Swakopmund is a fairly small coastal town (even though it’s actually one of the larger towns in Namibia) on the west coast of Namibia. For Namibians it’s a bit of a resort town; basically somewhere to escape from the heat of pretty much everywhere else in Namibia – in fact on some mornings the fog rolls in to town and you don’t feel like you’re in Africa at all. Twin that with the fact that it’s sandwiched between the Atlantic Ocean and the Namib Desert and it’s a perfect recipe for a town dominated by adventure and adrenaline activities. It’s also a great place to get a fix of German cuisine; it was founded in the late 1800’s as the main port for German South-West Africa. So you should find plenty of opportunities for a good schnitzel (not intended to be any form of innuendo) whist you can stroll along the seaside promenade taking in the German architecture and influences. All-in-all, Swakopmund is a bit of mish-mash of cultures and cuisines. It’s also a place worth staying for a couple of days as a stopover on the way from Sossusvlei to Damaraland or the Skeleton Coast.
Visitors to Swakopmund are typically arriving from Windhoek, Sossusvlei (if you’re on a self-drive tour around the country heading clockwise) or Damaraland (if you’re self-driving on the anti-clockwise circuit). If you’re driving then I won’t spend any time explaining how you’ll get there (as I think / hope you’d have a pretty good idea of your own route). If you’re coming from Windhoek but don’t fancy self-driving then there are a few options. The most interesting (in my opinion) is the Starline Trans-Namib railway which stops in Swakopmund on its way from Windhoek to Walvis Bay. There’s something romantically adventurous about rail travel in Africa that makes this appealing (although don’t let me unwittingly convince you that the romance extends to the service being luxury!). I’ve included a link to the Starline website (which also has the latest schedules) in the additional resources section. The other alternative is to take the short flight from Windhoek’s domestic airport. Unfortunately the flight will take you to Walvis Bay rather than Swakopmund; but at least the drive from Walvis to Swakopmund is fairly quick at only 35 minutes on a fairly scenic coastal road. The final option that I’d recommend is the InterCape bus service; which is easy, cheap and comfortable (it’s also a great option for travel in Southern Africa more generally). Again, I’ve included the link to the website in the additional resources section.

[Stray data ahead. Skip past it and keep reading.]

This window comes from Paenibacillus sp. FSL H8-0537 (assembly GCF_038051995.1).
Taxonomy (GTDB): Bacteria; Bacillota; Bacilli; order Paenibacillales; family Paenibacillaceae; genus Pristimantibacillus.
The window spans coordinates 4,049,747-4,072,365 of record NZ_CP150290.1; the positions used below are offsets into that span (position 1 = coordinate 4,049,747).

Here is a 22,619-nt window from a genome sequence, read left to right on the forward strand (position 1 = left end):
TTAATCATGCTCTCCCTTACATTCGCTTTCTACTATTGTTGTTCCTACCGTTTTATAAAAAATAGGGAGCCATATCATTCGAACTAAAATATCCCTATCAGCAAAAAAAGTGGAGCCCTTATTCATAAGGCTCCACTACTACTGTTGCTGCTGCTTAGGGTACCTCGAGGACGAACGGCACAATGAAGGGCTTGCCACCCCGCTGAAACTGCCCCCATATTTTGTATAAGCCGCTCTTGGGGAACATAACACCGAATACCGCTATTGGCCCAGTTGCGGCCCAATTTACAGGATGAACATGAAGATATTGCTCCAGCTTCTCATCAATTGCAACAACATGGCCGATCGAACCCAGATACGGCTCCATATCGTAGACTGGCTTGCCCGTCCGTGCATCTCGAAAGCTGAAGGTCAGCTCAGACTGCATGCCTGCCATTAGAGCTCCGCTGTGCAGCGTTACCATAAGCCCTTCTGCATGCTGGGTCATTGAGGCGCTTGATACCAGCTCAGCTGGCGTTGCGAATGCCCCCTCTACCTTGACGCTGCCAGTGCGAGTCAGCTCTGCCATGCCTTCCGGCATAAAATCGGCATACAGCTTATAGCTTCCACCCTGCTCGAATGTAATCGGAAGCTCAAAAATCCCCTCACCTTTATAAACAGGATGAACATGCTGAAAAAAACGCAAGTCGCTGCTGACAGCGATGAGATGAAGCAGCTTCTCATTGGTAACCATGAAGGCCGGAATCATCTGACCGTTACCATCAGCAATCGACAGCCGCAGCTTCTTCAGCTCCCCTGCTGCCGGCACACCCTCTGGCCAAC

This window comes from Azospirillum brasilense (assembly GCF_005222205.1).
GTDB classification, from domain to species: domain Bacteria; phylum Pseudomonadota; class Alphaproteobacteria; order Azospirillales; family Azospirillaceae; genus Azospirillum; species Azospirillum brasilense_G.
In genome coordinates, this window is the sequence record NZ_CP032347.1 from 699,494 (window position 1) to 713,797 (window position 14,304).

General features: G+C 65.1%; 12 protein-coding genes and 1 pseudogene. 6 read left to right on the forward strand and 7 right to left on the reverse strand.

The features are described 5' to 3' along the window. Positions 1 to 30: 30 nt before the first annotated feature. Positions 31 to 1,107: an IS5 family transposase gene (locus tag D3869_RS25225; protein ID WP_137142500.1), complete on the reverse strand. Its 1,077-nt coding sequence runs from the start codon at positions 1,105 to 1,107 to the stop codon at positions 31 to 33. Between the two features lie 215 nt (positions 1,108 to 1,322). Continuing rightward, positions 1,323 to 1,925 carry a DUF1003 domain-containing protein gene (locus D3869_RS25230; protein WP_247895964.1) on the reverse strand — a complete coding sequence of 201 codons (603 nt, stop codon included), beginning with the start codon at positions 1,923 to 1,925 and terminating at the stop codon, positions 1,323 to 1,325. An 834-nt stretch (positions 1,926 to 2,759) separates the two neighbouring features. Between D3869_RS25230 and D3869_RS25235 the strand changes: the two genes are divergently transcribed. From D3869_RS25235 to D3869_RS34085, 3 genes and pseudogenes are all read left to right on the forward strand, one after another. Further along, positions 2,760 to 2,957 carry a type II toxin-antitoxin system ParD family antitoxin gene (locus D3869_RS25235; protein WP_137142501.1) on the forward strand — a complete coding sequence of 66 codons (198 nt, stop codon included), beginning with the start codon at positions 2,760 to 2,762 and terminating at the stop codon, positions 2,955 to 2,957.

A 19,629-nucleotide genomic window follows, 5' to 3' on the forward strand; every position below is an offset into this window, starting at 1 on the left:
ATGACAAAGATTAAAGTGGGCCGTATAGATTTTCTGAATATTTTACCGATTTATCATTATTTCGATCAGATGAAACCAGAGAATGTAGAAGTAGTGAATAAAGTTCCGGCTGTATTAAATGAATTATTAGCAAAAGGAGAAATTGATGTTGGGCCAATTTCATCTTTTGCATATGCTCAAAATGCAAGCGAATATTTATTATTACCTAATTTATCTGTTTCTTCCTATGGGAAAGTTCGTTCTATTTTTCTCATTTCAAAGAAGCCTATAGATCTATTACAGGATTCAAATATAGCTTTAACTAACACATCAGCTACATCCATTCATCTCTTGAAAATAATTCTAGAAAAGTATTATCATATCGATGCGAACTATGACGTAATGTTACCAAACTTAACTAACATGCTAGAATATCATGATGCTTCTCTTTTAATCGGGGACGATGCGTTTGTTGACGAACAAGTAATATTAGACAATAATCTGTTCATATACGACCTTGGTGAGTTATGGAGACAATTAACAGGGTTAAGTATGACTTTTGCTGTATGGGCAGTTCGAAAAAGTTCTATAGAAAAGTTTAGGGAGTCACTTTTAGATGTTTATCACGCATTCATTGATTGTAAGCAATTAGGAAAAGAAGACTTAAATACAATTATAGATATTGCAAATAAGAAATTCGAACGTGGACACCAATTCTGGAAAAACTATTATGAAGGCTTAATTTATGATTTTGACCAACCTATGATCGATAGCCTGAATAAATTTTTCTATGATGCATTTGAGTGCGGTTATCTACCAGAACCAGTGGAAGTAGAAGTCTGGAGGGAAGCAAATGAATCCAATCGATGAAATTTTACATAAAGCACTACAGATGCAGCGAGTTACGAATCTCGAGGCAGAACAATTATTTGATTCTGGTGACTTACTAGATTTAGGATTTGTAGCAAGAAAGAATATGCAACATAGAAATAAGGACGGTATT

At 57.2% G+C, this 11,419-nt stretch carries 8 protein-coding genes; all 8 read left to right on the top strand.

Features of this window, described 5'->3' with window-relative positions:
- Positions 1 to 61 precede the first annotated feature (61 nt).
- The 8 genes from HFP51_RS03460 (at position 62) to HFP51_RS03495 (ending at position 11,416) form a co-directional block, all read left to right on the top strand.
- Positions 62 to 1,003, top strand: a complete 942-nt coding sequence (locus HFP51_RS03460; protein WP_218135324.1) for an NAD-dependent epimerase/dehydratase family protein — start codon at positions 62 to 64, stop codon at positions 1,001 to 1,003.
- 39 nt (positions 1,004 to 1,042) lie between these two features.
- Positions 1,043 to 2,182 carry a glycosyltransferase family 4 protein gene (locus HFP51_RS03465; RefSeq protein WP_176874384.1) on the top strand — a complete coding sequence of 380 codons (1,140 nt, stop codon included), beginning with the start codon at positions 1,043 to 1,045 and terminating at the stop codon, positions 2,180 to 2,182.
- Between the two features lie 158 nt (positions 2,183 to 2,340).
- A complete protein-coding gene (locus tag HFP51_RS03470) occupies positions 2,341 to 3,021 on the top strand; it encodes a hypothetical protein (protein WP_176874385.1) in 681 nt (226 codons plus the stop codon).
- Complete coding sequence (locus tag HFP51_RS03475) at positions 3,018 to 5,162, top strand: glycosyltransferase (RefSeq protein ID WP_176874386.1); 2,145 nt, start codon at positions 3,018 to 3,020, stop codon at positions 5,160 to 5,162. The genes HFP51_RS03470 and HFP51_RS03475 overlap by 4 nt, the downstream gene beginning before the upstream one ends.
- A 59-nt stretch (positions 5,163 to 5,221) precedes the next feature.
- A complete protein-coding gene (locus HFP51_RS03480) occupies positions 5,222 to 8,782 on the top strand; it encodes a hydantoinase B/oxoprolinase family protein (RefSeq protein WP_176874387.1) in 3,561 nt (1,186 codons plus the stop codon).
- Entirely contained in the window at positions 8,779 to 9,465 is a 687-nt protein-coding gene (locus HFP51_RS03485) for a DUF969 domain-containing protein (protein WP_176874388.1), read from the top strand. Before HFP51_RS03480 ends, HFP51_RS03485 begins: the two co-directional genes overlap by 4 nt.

The dry season in Namibia is from April to October (with prime game viewing being from mid-May onwards). As a result, most international travelers tend to be in Swakopmund during that same period. Of course, when there are more people then prices typically go up and things get booked further in advance (supply and demand economics always haunts us travelers!) . This isn’t necessarily a problem; and in fact I’ve been to Swakopmund a few times at different points in the year (including the peak of the dry season) and it’s never felt over-crowded. However, what you will notice is the need to book activities in advance; if you try and book when you arrive you’ll then it’s highly likely that some of the more popular activities will be fully booked (such as sea kayaking with seals). Restaurants also become a lot busier and the more popular ‘brauhaus’’ can be booked up nights ahead of time. The simple remedy is to do your homework and if anything is an absolute ‘must’ on your itinerary then make sure you go ahead and book before you get there.
Adventure Sports: Swakopmund is definitely the capital city for adventure sports in Namibia. Given the abundance of dunes right on the doorstep one of the most popular activities is sandboarding. My one piece of advice on sandboarding is to not be fooled by anyone that sandboarding is easier (or the landing softer) than snowboarding; I swear I nearly cracked my head straight open like a ripe coconut! There are a whole host of extreme activity companies operating in the area and a simple google search reveals a plethora from whom you can book in advance. Other sports you might want to give a go are sand dune quad biking, land yachting, surfing, wind surfing, paragliding and sky diving.